I welcome the spirited reply from my esteemed colleagues, Messrs. Cropsey and McGrath, despite their overt questioning of my logic, my understanding of modern war and history, and my ability to observe cause and effect within the natural world. That aside, it is an honor to have a strategic thought rebutted by individuals of their caliber. It is necessary in this moment of strategic uncertainty and fiscal constraint that everyone, and perhaps most importantly conservatives, check their premises and logic chains, for it is clear that we as a nation have reached a true strategic turning point wherein everything that brought us this far in our history will not be enough to take us forward as a leading power.
It is odd that Mr. McGrath would take umbrage at my characterization of American naval strategy in the face of the rise of anti-access/area-denial (A2AD) technologies as one of slow transition from power projection to sea control, given his support of the new concept of distributed lethality as a means of spreading out the fleet, interdicting maritime shipping, and attriting the enemy’s naval force in order to slowly compress the A2AD zone. This strategic method rightly harkens directly back to destroyer-squadron and cruiser-division actions of World War II to interdict shipping and clear waters of enemy warships in order to introduce larger high-value platforms to support island-assault operations. This was the scenario and comparison presented by three active flag officers within the Navy’s surface-warfare community in the January 2015 issue of the U.S. Naval Institute’s Proceedings, stating explicitly that A2AD technologies had “driven a need to shift to an offensive imperative to control the seas.” Not “power projection,” which had dominated the Navy’s strategy for the past 70 years, but a return to a need to “control the seas.”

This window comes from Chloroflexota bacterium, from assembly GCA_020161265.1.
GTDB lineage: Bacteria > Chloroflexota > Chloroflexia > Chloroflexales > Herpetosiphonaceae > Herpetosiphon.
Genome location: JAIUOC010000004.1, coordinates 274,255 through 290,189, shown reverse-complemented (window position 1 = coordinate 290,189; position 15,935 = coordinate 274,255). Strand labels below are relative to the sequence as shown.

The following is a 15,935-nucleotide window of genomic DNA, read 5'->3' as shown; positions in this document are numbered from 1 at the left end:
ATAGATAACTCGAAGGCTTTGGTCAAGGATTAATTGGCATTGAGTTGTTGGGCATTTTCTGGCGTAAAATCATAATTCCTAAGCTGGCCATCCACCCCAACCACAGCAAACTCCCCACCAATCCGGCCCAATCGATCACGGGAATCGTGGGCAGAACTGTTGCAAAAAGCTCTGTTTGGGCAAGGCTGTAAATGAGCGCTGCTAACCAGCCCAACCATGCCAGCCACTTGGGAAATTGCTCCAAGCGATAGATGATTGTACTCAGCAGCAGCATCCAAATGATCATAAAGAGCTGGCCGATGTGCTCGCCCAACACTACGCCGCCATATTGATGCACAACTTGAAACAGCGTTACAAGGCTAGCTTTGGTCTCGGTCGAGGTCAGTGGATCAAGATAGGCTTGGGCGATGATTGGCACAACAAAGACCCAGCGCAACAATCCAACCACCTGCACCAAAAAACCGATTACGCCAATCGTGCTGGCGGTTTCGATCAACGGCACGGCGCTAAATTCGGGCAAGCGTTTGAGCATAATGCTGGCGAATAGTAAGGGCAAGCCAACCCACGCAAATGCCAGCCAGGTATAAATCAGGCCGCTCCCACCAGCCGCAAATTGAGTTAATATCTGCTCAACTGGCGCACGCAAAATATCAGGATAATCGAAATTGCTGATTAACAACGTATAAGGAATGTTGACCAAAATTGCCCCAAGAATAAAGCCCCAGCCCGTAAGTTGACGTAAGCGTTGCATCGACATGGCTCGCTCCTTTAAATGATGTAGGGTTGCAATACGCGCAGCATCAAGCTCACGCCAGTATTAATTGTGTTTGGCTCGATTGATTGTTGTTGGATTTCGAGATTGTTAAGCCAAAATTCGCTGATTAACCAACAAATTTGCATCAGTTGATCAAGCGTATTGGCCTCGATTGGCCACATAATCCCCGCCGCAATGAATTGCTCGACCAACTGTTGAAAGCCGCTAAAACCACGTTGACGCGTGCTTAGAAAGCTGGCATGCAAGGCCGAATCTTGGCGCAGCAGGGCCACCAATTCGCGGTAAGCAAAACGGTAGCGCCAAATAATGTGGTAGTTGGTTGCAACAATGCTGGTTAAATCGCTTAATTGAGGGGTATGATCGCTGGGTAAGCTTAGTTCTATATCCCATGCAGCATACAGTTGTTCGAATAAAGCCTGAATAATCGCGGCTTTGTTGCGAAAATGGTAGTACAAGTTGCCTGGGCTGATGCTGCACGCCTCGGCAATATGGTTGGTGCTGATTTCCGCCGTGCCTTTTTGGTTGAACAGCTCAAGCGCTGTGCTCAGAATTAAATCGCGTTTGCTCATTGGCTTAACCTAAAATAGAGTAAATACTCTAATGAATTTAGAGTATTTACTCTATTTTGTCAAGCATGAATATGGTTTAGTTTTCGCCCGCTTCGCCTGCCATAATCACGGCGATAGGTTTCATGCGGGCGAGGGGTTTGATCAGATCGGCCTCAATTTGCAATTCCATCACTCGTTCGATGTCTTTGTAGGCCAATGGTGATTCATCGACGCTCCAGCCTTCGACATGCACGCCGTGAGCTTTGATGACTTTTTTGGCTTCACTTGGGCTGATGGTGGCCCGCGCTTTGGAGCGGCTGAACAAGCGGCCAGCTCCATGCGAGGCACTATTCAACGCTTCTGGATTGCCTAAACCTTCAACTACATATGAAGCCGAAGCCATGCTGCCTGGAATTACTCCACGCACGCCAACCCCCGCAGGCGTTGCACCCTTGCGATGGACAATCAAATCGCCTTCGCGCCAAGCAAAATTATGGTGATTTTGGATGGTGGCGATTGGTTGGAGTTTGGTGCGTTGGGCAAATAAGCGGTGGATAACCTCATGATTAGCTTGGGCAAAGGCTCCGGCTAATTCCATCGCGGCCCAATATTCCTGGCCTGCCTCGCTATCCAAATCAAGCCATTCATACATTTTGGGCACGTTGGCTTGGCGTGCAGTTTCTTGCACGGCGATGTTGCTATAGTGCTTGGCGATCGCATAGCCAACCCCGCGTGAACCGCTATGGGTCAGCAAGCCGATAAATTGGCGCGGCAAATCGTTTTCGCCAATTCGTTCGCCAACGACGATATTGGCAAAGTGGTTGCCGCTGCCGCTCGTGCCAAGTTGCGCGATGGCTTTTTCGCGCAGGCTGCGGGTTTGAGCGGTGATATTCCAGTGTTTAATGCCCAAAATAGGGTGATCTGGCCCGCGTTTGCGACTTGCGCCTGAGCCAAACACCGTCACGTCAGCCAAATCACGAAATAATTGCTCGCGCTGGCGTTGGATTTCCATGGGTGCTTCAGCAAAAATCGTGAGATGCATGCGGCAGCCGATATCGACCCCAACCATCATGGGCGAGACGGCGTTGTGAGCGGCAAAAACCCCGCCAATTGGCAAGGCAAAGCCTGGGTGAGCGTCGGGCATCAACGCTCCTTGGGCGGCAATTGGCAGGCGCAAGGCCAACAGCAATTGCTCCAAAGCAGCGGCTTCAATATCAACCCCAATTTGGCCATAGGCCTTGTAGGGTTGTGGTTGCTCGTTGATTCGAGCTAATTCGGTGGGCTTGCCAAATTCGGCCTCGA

With regard to my understanding of the historical meaning of World War II, Messrs. Cropsey and McGrath attempt to rehash a dead debate on which military service won or would have won World War II in the Pacific. Suffice it to say that each service did its part. The Navy did its best to interdict all shipping going into Japan to economically starve the islands, the Army and the Marine Corps were ready to execute a full-scale invasion, and the Army Air Forces were highly successful in bombing Japan, first with conventional weapons and then with atomic weapons at Hiroshima and Nagasaki. Each of these actions was supported by the island-hopping campaign, which first established air dominance and attacked enemy bases, then established sea control, then conducted amphibious assaults to capture islands, and then built runways to launch airplanes to begin the cycle anew. Slowly, methodically, over months and years, the plan progressed until Japan itself was brought within range of U.S. power projection. In the aftermath of the war, such leaders as Curtis LeMay of the Air Force and Marc Mitscher and Arleigh Burke of the Navy laid down plans to develop weapons systems that could project power at great range in order to avoid long, economically exhausting sea-control campaigns and dramatically shorten wars. This was the military of the Cold War, a military from which we have since evolved away.